Toni Preckwinkle, Cook County Board President: War On Drugs 'A Failure'

WATCH: Cook County Board President Says War On Drugs 'Has Failed'

At a rally on Friday, the chief executive of the second-most populous county in the nation declared that the 40-year-old war on drugs "has failed" in its aim to end drug use, instead resulting in mass incarceration.

Cook County Board President Toni Preckwinkle made the remarks at a rally outside the Thompson Center, which was also attended by a number of academics, religious leaders and social service providers. Preckwinkle was the only politician in attendance, according to WGN.

(Scroll down for video from Preckwinkle's remarks.)

The war on drugs, Preckwinkle said, "at a tremendous social and economic cost to all of us. The cost is too great to continue fighting this war on drugs with so little success."

During her campaign for the office, President Preckwinkle often made the case that the county, home to Chicago and many of its suburbs, needed less incarceration and more treatment. She repeated that point on Friday, saying that the $150 a day it costs to keep an inmate in Cook County Jail could be better spent on treatment, education, and jobs training programs, as NBC Chicago reports.

Preckwinkle's statements come on the heels of a new report from the White House saying that arrestees in Chicago have the highest rate of drug use in the country. Around 83 percent of those arrested in the city test positive for drugs, a figure that's been roughly that high since the Office of National Drug Control Policy began issuing such reports in the year 2000.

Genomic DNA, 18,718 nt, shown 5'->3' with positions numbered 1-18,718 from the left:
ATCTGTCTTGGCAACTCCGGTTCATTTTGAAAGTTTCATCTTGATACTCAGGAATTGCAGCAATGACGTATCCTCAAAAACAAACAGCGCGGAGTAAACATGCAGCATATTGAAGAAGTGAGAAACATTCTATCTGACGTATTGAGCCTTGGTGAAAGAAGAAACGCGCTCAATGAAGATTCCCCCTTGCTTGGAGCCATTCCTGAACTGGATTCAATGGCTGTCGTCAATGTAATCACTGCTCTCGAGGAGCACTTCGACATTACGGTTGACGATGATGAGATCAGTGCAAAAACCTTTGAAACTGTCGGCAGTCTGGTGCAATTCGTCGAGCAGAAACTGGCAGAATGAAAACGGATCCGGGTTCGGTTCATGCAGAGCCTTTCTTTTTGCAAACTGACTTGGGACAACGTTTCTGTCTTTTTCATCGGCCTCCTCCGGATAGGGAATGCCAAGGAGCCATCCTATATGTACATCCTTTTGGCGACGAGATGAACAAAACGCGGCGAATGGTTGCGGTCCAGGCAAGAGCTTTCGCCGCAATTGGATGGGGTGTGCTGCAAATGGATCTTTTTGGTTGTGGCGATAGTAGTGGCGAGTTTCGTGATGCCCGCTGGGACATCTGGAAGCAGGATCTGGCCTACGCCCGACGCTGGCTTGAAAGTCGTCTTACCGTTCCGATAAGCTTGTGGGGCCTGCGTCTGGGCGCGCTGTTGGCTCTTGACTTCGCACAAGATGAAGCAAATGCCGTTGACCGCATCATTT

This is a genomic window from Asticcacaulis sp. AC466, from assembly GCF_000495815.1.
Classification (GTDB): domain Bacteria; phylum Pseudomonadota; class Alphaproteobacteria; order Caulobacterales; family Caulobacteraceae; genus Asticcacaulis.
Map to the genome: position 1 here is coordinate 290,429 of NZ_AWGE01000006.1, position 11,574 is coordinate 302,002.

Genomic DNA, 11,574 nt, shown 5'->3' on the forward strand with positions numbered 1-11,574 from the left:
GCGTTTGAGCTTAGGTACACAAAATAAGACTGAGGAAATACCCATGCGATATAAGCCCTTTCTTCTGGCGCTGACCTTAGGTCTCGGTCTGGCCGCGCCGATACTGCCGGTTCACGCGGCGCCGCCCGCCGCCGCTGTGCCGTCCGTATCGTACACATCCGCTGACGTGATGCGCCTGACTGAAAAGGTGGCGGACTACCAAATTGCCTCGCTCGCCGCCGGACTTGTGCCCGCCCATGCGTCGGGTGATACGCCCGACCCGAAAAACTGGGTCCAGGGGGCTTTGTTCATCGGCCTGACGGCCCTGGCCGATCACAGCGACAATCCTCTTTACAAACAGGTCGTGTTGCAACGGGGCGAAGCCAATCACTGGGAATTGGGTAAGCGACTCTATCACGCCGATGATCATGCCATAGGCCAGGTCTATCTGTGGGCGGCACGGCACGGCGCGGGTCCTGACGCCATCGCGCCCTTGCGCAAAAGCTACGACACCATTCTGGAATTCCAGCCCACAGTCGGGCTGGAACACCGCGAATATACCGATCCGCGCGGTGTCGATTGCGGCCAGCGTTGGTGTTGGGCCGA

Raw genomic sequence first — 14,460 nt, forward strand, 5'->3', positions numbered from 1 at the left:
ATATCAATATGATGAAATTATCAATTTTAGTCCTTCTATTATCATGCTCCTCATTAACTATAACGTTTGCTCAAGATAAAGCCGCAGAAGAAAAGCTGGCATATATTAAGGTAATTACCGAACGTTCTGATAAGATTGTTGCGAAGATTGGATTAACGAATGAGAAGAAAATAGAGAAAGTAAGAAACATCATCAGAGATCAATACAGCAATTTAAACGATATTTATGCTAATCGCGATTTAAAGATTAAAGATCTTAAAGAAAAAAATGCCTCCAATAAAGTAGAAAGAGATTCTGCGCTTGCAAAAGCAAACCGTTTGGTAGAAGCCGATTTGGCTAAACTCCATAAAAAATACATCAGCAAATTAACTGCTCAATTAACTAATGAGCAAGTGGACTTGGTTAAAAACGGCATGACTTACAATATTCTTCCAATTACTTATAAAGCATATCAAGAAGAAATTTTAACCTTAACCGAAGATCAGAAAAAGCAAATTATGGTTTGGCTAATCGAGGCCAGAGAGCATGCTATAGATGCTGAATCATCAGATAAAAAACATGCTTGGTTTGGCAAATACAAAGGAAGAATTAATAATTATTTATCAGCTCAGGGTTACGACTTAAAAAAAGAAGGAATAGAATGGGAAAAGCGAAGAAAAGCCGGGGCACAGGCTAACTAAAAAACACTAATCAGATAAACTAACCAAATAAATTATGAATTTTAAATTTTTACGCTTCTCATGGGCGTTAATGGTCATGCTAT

Arrests involving hard drugs, however, were down sharply: only 29 percent of arrestees tested positive for cocaine and 14 percent for heroin, compared with 50 percent and 36 percent ten years ago, respectively.

New police superintendent Garry McCarthy wasn't present at the rally, but the Chicago Tribune reports that he expressed sympathy with its cause on a radio program that morning.

"It becomes the issue of mass incarceration," he said during an interview for WBBM-AM 780's "At Issue" program set to air at 9 a.m. and 9 p.m. Sunday. "There is an issue here. And law enforcement has gotten this wrong. Narcotics use is a criminalized social issue. It causes crime. Drug dealers get into violent disputes over turf. It's about the money."

McCarthy added: "It's been so twisted up that law enforcement looks at narcotics as the crime, when it's not. It's the cause of the crime. So, we've had this wrong for a long time in law enforcement."

Preckwinkle says she's working with law enforcement and corrections agencies county-wide to develop a new plan for dealing with nonviolent drug offenders.

Watch video of her speech to the rally:

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